If you're following a low-carb type of diet or simply trying to cut down on carbohydrates, you don't have to worry about butter -- it only has a minuscule amount of carbs. Even though butter won't contribute a significant amount of carbs to your diet, it does contain unhealthy saturated fat.
Butter is primarily fat, not carbohydrates. One ounce of butter has a total of about 205 calories, nearly all of which come from the more than 23 grams of fat. You'll only get 0.24 grams of protein and a minimal 0.02 grams of carbohydrates from a single ounce of butter, amounting to less than 1 calorie from these combined nutrients.
Carbs tend to have a bad reputation, but they're very important for energy. Your digestive tract works hard to turn carbohydrates into glucose, also known as blood sugar. Glucose powers each and every cell throughout your body and is the preferred source of energy for brain cells.
In order to have enough fuel in your system, you should be getting a big chunk of your calories from carbs. Somewhere around 45 to 65 percent of your total daily calories should be from carbohydrates, according to the Dietary Guidelines for Americans 2010. If you tend to stick to a 2,000-calorie daily diet -- the amount that nutrition facts labels are based on -- you'll need 900 to 1,300 calories from carbohydrates each day, or 225 to 325 grams.
Butter is high in a harmful type of fat called saturated fat. This is the type of fat known for its role in clogging arteries, upping your cholesterol levels and increasing your chances of heart disease if you have too much.
No more than 10 percent of your total calories should come from saturated fat, reports the Dietary Guidelines for Americans 2010. Fat has more than double the calories of carbohydrates: 9 calories per gram. So a maximum amount of 10 percent of your calories from saturated fat would be 200 calories, or about 22 grams. One ounce of butter has more than 14.5 grams of saturated fat, amounting to more than 60 percent of the total fat content.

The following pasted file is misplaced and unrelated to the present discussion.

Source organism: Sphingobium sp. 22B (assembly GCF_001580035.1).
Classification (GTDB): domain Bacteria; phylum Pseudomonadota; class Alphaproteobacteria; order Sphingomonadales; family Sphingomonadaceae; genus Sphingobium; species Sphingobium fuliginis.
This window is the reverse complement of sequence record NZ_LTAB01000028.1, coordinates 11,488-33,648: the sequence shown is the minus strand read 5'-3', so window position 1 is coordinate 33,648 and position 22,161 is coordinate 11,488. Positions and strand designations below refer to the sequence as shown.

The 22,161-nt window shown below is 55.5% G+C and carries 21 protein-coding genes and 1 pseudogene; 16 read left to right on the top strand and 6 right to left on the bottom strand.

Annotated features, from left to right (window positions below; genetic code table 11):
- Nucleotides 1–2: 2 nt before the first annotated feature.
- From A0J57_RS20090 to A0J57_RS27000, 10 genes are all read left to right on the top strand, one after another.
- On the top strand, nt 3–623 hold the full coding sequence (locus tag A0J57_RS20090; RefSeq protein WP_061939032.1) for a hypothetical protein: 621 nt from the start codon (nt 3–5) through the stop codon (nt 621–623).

Margarine is an alternative to butter that works well in your favorite recipes or simply as a spread for toast. Margarine has approximately 200 calories per ounce and 0.2 grams of carbohydrates -- a little more than butter. Even though the calories and carbs of margarine don't differ too much from butter, it is much lower in saturated fat. You'll only get 4.3 grams of saturated fat from 1 ounce of margarine -- 70 percent less than the same amount of butter.
- U.S Department of Agriculture and U.S. Department of Health and Human Services: Dietary Guidelines for Americans 2010
- USDA National Nutrient Database for Standard Reference: Butter, Without Salt
- USDA National Nutrient Database for Standard Reference: Margarine, Regular, 80% Fat, Composite, Stick, With Salt
Melodie Anne Coffman specializes in overall wellness, with particular interests in women's health and personal defense. She holds a master's degree in food science and human nutrition and is a certified instructor through the NRA. Coffman is pursuing her personal trainer certification in 2015.